The establishment has finally weighed in on the issue of Traumatic Brain Injury and Post Traumatic Stress Disorder among our returning soldiers and Marines. RAND, not known for its risk-taking assessments by any measure, released a report today finding what everyone in veterans’ advocacy has been talking about for years: that nearly 19 percent of returning vets have PTSD and nearly 20 percent have some form of TBI. Around seven percent qualify for both. In other words, out of an estimated 1.6 million servicemen and women who have been deployed to Iraq and Afghanistan since 2002, an estimated 300,000 are suffering from PTSD or “major depression,” and 320,000 have a brain injury.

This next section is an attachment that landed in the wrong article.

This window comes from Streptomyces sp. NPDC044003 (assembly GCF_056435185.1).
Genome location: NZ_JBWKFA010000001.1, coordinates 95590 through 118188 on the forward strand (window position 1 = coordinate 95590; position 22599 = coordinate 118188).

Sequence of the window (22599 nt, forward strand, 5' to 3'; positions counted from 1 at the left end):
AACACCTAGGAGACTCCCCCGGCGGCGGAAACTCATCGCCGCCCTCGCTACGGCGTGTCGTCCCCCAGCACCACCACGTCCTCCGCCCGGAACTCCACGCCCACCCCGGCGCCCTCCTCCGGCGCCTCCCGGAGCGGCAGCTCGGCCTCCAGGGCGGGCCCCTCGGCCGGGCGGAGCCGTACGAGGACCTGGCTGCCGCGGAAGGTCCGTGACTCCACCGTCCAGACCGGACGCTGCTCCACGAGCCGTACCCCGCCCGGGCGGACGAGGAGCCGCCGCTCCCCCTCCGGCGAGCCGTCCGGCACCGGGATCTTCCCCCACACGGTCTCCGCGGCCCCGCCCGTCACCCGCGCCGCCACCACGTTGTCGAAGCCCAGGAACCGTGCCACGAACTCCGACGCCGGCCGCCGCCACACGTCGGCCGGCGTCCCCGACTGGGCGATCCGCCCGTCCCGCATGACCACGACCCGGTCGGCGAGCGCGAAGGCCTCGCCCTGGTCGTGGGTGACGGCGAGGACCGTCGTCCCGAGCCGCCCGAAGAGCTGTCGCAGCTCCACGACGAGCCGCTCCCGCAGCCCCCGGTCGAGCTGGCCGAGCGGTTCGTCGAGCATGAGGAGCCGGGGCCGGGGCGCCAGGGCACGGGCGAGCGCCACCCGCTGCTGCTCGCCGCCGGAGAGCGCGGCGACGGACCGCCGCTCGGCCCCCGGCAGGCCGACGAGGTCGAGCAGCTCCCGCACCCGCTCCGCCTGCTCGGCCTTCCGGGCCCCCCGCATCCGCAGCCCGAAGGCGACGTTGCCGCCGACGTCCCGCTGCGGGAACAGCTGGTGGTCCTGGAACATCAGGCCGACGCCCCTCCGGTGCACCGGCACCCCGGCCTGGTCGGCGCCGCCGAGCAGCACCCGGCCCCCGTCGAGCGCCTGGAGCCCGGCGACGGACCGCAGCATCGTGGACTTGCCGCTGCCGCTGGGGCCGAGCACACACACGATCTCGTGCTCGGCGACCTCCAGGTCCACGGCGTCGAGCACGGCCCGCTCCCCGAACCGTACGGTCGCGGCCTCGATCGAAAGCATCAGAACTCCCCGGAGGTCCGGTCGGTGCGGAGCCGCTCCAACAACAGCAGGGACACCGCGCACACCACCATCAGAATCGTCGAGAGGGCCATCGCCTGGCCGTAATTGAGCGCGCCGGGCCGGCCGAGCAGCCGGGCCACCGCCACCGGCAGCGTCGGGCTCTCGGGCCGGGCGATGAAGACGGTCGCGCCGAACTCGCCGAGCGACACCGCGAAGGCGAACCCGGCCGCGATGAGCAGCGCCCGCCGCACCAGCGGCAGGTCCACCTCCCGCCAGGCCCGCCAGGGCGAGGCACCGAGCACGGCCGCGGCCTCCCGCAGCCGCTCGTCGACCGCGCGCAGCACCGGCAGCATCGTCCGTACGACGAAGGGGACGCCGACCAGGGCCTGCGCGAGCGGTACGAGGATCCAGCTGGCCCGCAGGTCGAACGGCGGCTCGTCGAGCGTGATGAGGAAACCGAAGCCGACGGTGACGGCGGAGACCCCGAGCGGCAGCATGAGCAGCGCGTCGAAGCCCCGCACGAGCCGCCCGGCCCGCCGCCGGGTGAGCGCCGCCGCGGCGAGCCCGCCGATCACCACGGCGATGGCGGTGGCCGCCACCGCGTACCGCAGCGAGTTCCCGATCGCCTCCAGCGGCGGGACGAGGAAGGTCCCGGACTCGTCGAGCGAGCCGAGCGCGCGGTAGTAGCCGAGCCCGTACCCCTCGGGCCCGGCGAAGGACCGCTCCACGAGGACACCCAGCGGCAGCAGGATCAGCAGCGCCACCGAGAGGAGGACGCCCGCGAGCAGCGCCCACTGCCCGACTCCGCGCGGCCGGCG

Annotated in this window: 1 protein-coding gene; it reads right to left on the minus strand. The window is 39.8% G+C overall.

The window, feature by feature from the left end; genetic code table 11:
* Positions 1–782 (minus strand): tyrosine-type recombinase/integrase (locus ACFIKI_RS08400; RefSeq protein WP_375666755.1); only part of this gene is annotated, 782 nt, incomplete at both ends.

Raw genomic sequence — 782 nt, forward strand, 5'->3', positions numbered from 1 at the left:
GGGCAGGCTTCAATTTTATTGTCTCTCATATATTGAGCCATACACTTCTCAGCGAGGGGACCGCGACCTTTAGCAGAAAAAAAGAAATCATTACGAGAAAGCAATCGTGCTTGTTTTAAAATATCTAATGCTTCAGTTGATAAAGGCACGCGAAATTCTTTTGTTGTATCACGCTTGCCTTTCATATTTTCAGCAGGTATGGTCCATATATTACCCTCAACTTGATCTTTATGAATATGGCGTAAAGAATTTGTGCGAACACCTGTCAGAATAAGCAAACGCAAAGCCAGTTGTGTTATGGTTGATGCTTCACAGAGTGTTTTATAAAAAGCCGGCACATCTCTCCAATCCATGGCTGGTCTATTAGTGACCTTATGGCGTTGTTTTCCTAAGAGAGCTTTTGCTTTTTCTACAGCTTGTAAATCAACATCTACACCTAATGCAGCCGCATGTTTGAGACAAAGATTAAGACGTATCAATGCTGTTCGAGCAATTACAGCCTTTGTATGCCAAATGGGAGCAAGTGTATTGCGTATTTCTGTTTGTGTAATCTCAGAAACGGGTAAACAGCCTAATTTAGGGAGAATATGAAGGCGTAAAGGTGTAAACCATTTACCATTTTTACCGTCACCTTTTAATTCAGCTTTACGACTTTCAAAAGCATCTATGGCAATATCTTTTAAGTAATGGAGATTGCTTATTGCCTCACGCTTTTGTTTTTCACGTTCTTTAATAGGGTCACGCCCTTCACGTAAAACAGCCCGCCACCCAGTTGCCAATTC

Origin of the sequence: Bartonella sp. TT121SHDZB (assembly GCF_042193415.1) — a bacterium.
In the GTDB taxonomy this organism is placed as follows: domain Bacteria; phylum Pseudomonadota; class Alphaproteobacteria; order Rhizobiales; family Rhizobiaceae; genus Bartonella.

Furthermore, somewhere in the realm of 50 percent of those who meet the criteria for these diagnoses aren’t seeking treatment, the report says, which could result in greater costs for society as time goes by. As for cost, the average expense for treating an individual with PTSD, depending on the severity, is $5,900 to $25,760. For treating TBI, the cost for a mild case could range from $27,260 to $32,760. A severe case for brain injury can cost upwards of $408,530, according to RAND.